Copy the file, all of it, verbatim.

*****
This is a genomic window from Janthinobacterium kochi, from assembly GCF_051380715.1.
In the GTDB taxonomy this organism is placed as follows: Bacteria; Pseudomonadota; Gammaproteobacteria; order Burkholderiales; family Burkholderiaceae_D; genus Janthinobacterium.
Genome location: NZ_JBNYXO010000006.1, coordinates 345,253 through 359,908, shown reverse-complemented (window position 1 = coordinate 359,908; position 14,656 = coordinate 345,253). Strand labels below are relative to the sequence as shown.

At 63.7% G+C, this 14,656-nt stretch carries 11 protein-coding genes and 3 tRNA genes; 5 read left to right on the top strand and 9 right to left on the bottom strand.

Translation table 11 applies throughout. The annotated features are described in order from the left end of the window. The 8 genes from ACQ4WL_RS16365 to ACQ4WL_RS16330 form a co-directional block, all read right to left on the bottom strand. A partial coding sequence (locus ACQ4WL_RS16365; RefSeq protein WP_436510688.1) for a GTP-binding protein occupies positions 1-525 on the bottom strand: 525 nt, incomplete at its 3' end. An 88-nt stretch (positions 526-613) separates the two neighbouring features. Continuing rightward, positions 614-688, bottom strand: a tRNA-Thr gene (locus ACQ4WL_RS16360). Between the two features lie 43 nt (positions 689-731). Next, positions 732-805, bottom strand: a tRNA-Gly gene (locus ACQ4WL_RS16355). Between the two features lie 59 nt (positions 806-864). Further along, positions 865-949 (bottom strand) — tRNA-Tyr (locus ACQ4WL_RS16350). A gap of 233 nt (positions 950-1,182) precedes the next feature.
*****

This is a genomic window from Janthinobacterium kochi, from assembly GCF_051380715.1.
In the GTDB taxonomy this organism is placed as follows: Bacteria; Pseudomonadota; Gammaproteobacteria; order Burkholderiales; family Burkholderiaceae_D; genus Janthinobacterium.
Genome location: NZ_JBNYXO010000006.1, coordinates 345,253 through 359,908, shown reverse-complemented (window position 1 = coordinate 359,908; position 14,656 = coordinate 345,253). Strand labels below are relative to the sequence as shown.

At 63.7% G+C, this 14,656-nt stretch carries 11 protein-coding genes and 3 tRNA genes; 5 read left to right on the top strand and 9 right to left on the bottom strand.

Translation table 11 applies throughout. The annotated features are described in order from the left end of the window. The 8 genes from ACQ4WL_RS16365 to ACQ4WL_RS16330 form a co-directional block, all read right to left on the bottom strand. A partial coding sequence (locus ACQ4WL_RS16365; RefSeq protein WP_436510688.1) for a GTP-binding protein occupies positions 1-525 on the bottom strand: 525 nt, incomplete at its 3' end. An 88-nt stretch (positions 526-613) separates the two neighbouring features. Continuing rightward, positions 614-688, bottom strand: a tRNA-Thr gene (locus ACQ4WL_RS16360). Between the two features lie 43 nt (positions 689-731). Next, positions 732-805, bottom strand: a tRNA-Gly gene (locus ACQ4WL_RS16355). Between the two features lie 59 nt (positions 806-864). Further along, positions 865-949 (bottom strand) — tRNA-Tyr (locus ACQ4WL_RS16350). A gap of 233 nt (positions 950-1,182) precedes the next feature.